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“First-rate comedy horror with Bob Hope in fine fettle and George Marshall neatly orchestrating the chills and laughs.” Alan Frank, The Horror Film Handbook, Batsford, 1982

“It looks as though Paramount has really discovered something: it has found the fabled formula for making an audience shriek with laughter and fright at one and (as the barkers say) the simultaneous time […] It worked out very nicely in The Cat and the Canary last year, and it is working quite as nicely—and even more amusingly, in fact—in The Ghost Breakers…” The New York Times, July 4, 1940

” …solid comedy entertainment that will generate plenty of laughs and roll up some hefty b.o. figures along the way.” Variety, June 12, 1940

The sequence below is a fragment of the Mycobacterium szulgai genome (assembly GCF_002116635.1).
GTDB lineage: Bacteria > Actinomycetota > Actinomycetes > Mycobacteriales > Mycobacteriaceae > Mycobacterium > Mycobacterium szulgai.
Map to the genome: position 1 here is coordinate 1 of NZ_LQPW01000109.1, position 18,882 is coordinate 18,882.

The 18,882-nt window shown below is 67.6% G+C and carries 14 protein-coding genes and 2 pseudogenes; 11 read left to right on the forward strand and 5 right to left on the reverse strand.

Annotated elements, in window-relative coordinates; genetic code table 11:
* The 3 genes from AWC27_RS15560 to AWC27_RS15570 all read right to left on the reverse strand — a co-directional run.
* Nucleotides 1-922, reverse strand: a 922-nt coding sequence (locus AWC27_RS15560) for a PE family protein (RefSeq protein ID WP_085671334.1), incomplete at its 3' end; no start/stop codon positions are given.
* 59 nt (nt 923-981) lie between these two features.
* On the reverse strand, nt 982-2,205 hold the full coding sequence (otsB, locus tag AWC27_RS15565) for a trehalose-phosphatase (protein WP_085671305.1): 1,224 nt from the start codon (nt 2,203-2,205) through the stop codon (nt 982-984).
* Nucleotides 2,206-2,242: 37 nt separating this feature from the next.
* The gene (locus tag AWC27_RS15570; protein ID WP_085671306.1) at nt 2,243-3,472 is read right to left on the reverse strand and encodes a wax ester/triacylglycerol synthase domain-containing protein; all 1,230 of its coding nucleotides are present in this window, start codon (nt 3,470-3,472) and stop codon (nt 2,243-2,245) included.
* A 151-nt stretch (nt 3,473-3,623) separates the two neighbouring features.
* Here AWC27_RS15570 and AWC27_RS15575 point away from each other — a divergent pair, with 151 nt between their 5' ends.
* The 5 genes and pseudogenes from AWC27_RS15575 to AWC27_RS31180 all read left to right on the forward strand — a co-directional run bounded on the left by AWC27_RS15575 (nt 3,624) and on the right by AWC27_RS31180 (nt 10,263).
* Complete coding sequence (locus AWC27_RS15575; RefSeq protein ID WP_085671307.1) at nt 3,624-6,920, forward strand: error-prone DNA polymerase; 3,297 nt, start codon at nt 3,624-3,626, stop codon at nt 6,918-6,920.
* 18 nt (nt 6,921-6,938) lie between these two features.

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Choice dialogue:
Larry Lawrence (Bob Hope): “Basil Rathbone must be having a party.”
Alex (Willie Best): “Speak up, I can’t hear you in the dark.”
Larry Lawrence (Bob Hope): “You look like a black out in a blackout. If this keeps up, I’ll have to paint you white.”

Film Facts:
The Ghost Breakers was adapted for radio on Screen Directors Playhouse on April 4, 1949. Bob Hope re-created his film role, and Shirley Mitchell starred as Mary. Hope appeared again on the program for an hour-long version on June 14, 1951.